Britain’s at times turbulent relationship with the EU has seen its fair share of ups and downs, but no-one can deny it has been key in shaping the country’s economy.
Just what impact EU membership has had on the economy has become a point of contention in the Brexit debate.
The economic benefits and the costs to the UK of being part of the trading bloc have been used by Remainers and Brexiteers alike in their arguments since the EU referendum was called four years ago.
Here we take a look at some of the key moments of the past 47 years of EU membership for Britain’s economy and the outlook for life after Brexit.
Britain’s entrance to the then European Economic Community (EEC) in 1973 saw trade barriers with its European partners torn down, acting as a catalyst for the UK economy, which had been stuck in a rut for some years.
By axing tariffs and quotas with other European countries, the costs of trading across the bloc came down significantly, helping give a major boost to UK trade.
Professor Nick Crafts at Sussex Business School – a renowned economic historian – said it also helped shape up Britain’s then flabby manufacturing sector as it was forced to compete.
“What Britain needed was a lot more competition – it was inefficient,” he said.
“It was also a way of reducing the trade union power at the time.”
– The single market
The creation of the single market in 1993 is seen as being one of the EU’s greatest economic achievements and, for the UK, it amplified all the European bloc trading benefits it had already been enjoying.
According to Investec economist Philip Shaw, it gave the UK unprecedented trading access to a “not inconsiderable” market of now more than 400 million people.
Around half of the UK’s trade in goods is made with the EU – with just under 50% of goods exported going to the EU in 2018 and nearly 60% of goods imported coming from our European neighbours.
Mr Shaw said this “partly reflects the economic facts of life that it’s easier to trade with economies on your doorstep”, given lower transport costs, but also the fact it is a tariff-free zone.
Aside from trade, the creation of the single market and Britain’s access to it also spurred on an enormous amount of direct foreign investment into the UK.
Foreign multinationals were clambering to launch plants in the UK to tap into this lucrative giant market.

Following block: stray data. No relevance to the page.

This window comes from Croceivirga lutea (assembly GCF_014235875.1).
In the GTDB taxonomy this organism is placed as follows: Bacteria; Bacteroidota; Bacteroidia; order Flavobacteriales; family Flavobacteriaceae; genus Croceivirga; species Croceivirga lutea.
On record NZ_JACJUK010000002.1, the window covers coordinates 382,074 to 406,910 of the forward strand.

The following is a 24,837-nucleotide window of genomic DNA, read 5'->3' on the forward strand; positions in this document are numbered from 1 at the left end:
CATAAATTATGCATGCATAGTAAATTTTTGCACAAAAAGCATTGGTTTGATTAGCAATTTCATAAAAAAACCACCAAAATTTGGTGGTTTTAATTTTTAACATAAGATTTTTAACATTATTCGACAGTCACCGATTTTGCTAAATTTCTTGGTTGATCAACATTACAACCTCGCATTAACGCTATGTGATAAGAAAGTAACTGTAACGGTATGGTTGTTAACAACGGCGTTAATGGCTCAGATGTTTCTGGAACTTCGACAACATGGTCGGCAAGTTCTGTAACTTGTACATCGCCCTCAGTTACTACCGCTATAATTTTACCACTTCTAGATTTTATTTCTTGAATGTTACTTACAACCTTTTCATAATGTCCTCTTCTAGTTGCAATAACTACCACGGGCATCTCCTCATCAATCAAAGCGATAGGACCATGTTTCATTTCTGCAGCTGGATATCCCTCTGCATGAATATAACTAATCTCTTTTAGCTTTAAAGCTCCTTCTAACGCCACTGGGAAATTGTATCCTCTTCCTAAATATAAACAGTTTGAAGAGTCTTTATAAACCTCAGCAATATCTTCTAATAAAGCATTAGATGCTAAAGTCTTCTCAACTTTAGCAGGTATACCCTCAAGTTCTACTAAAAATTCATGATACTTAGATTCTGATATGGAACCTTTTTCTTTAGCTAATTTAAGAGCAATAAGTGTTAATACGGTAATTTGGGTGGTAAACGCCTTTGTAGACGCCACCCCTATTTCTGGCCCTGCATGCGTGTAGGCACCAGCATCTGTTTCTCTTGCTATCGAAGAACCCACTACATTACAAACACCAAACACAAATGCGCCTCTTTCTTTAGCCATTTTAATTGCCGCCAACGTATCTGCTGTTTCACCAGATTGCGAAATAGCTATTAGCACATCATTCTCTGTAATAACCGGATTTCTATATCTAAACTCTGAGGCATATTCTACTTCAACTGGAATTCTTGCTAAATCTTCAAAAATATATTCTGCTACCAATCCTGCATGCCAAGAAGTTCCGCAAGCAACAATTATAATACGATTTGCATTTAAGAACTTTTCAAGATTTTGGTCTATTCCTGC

Foreign investment is still crucial for the UK, with ONS figures showing its book value stood at a record £1.3 trillion in 2017.
Mr Shaw said there were some paybacks from the EU trading boom, which he pointed out came “arguably at the expense” of trade deals with former Commonwealth countries, such as Australia and New Zealand.
But he said: “With something like half a billion people on your doorstep, you would have to restrict trade by a very significant amount, in an economic sense, for this benefit to be outweighed.”
According to Mr Shaw, another key economic moment for the UK was the “event that didn’t happen” – Britain’s decision not to adopt the euro when it was launched in 1999.
Economists are generally united in seeing the move by Britain as a canny one, allowing it instead to determine its own monetary policy.
It has also enabled the UK to use the pound as a tool to boost the economy when needed, as lowering the value of the pound can make exports more attractive to foreign trading partners, including the EU.
“Had Britain become a member of the single currency, then at that time in 1999, UK interest rates would have been forced down, causing a boom and subsequent bust in the economy,” said Mr Shaw.
– Economic life after Brexit
Experts have attempted to put a figure on the benefits of EU economic membership to the UK, as well as the possible impact after Brexit.
The CBI has previously estimated the net benefit of EU membership is worth around 4% to 5% of gross domestic product (GDP) to the UK – or £62 billion to £78 billion a year.
Mr Crafts said his own calculations put the GDP boost at around 10% and estimates the economy will be some 5% smaller – all in all – after Brexit than it would otherwise have been.
It will offer Britain some trade autonomy to strike deals with economic powerhouses, such as the US.
But Mr Crafts said it was a moot point whether that “compensates fully for being a small country negotiating on its own rather than a really big trade bloc”.